Las Vegas, NV
May 20, 2020
Garrison Keillor hits Las Vegas with a new solo show!
April 18, 2020
Garrison Keillor comes to the Rochester Civic Theatre for a night of stories, songs, poetry, and humor. Tickets $50 and up
February 19, 2020
Garrison Keillor with Heather Masse at the Dakota. Night 2 of 2. Tickets $30+
February 18, 2020
Garrison Keillor with Heather Masse at the Dakota. Night 1 of 2. Tickets $30+
by Ruth Stone
All things come to an end;
small calves in Arkansas,
the bend of the muddy river.
Do all things come to an end?
No, they go on forever.
They go on forever, the swamp,
the vine-choked cypress, the oaks
rattling last year’s leaves,
the thump of the rails, the kite,
the still white stilted heron.
All things come to an end.
The red clay bank, the spread hawk,
the bodies riding this train,
the stalled truck, pale sunlight, the talk;
the talk goes on forever,
the wide dry field of geese,
a man stopped near his porch
to watch. Release, release;
between cold death and a fever,
send what you will, I will listen.
All things come to an end.
No, they go on forever.
“Train Ride” by Ruth Stone from In the Next Galaxy. © Copper Canyon Press, 2002. Reprinted with permission. (buy now)
It was on this day in 1910 that federal authorities officially established nearly 1 million acres of Montana land known as Glacier National Park. The park’s mountains began forming nearly 170 million years ago, and the stones on their face contain some of the most well-preserved early-life fossils found anywhere on Earth. The park’s namesake refers to the 150 glaciers that existed at the time of its formation in the early 20th century. Only 25 still exist today. Experts predict that by 2030, all glaciers in the park will be gone due to climate change.
Today is the birthday of American modern dance pioneer Martha Graham (1894), who once said: “No artist is ahead of his time. He is his time; it is just that others are behind the time.”
Graham was born in Allegheny, Pennsylvania, but it wasn’t until she moved to Los Angeles in her teens that she began dancing. She choreographed more than 180 works. Her best-known work, Appalachian Spring (1944), was in collaboration with composer Aaron Copland. Copland had no idea what the piece would be about, only that Graham told him she wanted an “American theme.” He was surprised, when he completed the score, to find out the title of the work: he’d never set foot in Appalachia. Other works drew on Greek mythology and biblical stories. Graham danced with her company until she was 75 years old. She died in 1991.
The Diamond Sutra was published on this date in A.D. 868 — it’s the oldest printed book in the world to bear a date. It is a Chinese translation of a Sanskrit holy text, and its full title is The Diamond That Cuts Through Illusion. The book was printed using wood blocks, one block to a page and seven pages total, bound together in the form of a scroll. It’s not very long, only about 6,000 words, and the whole thing can be recited in 40 minutes.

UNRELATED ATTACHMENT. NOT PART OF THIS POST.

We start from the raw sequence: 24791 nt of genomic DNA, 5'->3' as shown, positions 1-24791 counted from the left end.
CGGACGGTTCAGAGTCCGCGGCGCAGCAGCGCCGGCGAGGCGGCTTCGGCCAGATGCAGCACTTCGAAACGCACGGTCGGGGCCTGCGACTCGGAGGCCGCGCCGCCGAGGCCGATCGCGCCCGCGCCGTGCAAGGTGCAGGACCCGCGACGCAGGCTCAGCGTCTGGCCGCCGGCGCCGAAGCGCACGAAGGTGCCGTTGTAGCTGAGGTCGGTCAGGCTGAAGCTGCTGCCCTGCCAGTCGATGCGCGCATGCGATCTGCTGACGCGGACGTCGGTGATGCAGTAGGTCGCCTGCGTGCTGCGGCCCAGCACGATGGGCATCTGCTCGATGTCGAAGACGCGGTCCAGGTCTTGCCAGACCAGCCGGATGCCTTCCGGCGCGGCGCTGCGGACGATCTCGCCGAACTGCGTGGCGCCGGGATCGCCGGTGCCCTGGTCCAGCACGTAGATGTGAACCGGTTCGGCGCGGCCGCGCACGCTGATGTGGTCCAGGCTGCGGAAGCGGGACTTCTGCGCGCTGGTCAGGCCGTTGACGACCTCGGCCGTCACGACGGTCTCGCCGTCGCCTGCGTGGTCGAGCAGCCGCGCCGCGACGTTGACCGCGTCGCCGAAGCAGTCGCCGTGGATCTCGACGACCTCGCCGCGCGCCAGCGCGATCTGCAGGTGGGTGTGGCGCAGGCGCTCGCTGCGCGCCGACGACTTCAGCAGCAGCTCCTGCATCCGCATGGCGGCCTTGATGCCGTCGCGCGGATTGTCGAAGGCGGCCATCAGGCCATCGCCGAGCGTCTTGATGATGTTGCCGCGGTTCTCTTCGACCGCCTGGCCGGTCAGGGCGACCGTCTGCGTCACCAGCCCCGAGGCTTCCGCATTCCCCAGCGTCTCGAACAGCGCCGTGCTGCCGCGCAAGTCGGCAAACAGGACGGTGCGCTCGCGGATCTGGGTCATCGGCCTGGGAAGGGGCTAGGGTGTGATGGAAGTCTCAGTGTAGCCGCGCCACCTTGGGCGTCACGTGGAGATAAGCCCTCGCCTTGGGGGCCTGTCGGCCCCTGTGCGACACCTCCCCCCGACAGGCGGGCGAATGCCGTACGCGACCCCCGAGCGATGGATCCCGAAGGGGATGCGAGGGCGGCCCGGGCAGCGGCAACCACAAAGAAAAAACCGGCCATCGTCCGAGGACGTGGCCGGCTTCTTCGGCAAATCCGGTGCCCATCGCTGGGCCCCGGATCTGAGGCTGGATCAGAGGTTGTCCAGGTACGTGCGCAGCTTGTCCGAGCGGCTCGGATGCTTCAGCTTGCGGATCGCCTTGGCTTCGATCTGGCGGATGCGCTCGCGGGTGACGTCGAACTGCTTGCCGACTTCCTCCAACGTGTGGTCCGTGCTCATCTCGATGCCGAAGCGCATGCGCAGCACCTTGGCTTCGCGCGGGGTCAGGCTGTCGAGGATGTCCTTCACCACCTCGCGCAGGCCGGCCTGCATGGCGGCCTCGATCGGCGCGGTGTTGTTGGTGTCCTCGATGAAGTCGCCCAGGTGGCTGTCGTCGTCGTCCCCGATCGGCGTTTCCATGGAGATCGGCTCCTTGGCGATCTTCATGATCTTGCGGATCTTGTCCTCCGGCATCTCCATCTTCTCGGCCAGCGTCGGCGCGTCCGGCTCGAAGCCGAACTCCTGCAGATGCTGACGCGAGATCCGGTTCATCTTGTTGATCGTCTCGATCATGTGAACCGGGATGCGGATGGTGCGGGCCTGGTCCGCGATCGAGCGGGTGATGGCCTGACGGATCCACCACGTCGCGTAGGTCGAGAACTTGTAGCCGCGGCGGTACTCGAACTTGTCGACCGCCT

On this day in 1997 the chess-playing computer Deep Blue beat human chess champion Garry Kasparov. Kasparov won the first game easily. And in the second game, he laid what he considered to be a foolproof trap for the computer — but the computer didn’t go for it. It made a completely unexpected move. That rattled Kasparov, and he was confused even more when the computer’s next move was a really bad one. Kasparov was visibly frustrated, and eventually got up and left the stage, forfeiting the game. It turns out that that unexpected move by Deep Blue was probably due to a glitch in the software. It was faced with so many choices that it couldn’t decide, so it just picked a move at random.
In game six, with the match tied at two and a half games each, Kasparov misplayed his opening. Deep Blue took advantage and defeated him in 12 moves.
Deep Blue has retired and now lives in the Smithsonian’s National Museum of American History in Washington, D.C.
It’s the birthday of Irving Berlin (1888). Berlin was born Israel Isidore Baline in Imperial Russia. Berlin’s family settled in New York City, renting a basement apartment on Cherry Street that had no windows and no hot water.
Berlin only had two years of schooling; his father died when he was young and he had to hawk newspapers to help his family. It was while selling the Evening Journal that he began memorizing the songs drifting from saloons and restaurants. He discovered that when he sang, people tossed coins in appreciation. He began plunking out his own tunes on the piano at night, one of which became “Alexander’s Ragtime Band” (1911). Berlin recorded the song and it became a hit, sparking a national dance craze.
He went on to write 19 Broadway shows, and a great many shows that stuck around after the shows had closed, including, “There’s No Business Like Show Business,” “White Christmas,” and “God Bless America.”
Be well, do good work, and keep in touch.®